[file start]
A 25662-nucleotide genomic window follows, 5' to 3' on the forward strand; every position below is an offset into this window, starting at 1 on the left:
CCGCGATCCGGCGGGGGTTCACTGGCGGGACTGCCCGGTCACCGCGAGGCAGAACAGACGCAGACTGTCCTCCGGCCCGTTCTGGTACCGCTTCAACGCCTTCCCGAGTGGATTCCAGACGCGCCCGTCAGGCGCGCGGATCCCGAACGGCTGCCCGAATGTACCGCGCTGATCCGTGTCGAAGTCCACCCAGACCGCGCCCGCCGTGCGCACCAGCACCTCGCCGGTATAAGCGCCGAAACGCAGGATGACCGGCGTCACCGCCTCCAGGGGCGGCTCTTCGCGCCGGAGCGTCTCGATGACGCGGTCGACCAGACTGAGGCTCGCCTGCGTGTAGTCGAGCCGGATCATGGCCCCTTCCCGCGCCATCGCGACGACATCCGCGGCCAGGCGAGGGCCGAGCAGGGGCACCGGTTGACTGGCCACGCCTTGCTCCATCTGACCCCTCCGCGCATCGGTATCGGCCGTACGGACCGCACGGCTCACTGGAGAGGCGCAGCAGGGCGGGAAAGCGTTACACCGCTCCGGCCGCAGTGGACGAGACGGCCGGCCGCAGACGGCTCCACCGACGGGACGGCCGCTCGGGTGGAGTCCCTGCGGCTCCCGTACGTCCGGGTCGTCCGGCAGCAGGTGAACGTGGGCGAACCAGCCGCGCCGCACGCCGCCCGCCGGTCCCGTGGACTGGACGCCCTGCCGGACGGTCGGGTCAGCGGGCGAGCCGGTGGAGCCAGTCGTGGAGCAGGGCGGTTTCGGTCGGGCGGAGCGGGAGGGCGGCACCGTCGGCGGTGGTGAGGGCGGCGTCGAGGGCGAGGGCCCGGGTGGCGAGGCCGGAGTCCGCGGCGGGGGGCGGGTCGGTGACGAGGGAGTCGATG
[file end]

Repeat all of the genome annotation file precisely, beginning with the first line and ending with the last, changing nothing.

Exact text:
A 25662-nucleotide genomic window follows, 5' to 3' on the forward strand; every position below is an offset into this window, starting at 1 on the left:
CCGCGATCCGGCGGGGGTTCACTGGCGGGACTGCCCGGTCACCGCGAGGCAGAACAGACGCAGACTGTCCTCCGGCCCGTTCTGGTACCGCTTCAACGCCTTCCCGAGTGGATTCCAGACGCGCCCGTCAGGCGCGCGGATCCCGAACGGCTGCCCGAATGTACCGCGCTGATCCGTGTCGAAGTCCACCCAGACCGCGCCCGCCGTGCGCACCAGCACCTCGCCGGTATAAGCGCCGAAACGCAGGATGACCGGCGTCACCGCCTCCAGGGGCGGCTCTTCGCGCCGGAGCGTCTCGATGACGCGGTCGACCAGACTGAGGCTCGCCTGCGTGTAGTCGAGCCGGATCATGGCCCCTTCCCGCGCCATCGCGACGACATCCGCGGCCAGGCGAGGGCCGAGCAGGGGCACCGGTTGACTGGCCACGCCTTGCTCCATCTGACCCCTCCGCGCATCGGTATCGGCCGTACGGACCGCACGGCTCACTGGAGAGGCGCAGCAGGGCGGGAAAGCGTTACACCGCTCCGGCCGCAGTGGACGAGACGGCCGGCCGCAGACGGCTCCACCGACGGGACGGCCGCTCGGGTGGAGTCCCTGCGGCTCCCGTACGTCCGGGTCGTCCGGCAGCAGGTGAACGTGGGCGAACCAGCCGCGCCGCACGCCGCCCGCCGGTCCCGTGGACTGGACGCCCTGCCGGACGGTCGGGTCAGCGGGCGAGCCGGTGGAGCCAGTCGTGGAGCAGGGCGGTTTCGGTCGGGCGGAGCGGGAGGGCGGCACCGTCGGCGGTGGTGAGGGCGGCGTCGAGGGCGAGGGCCCGGGTGGCGAGGCCGGAGTCCGCGGCGGGGGGCGGGTCGGTGACGAGGGAGTCGATG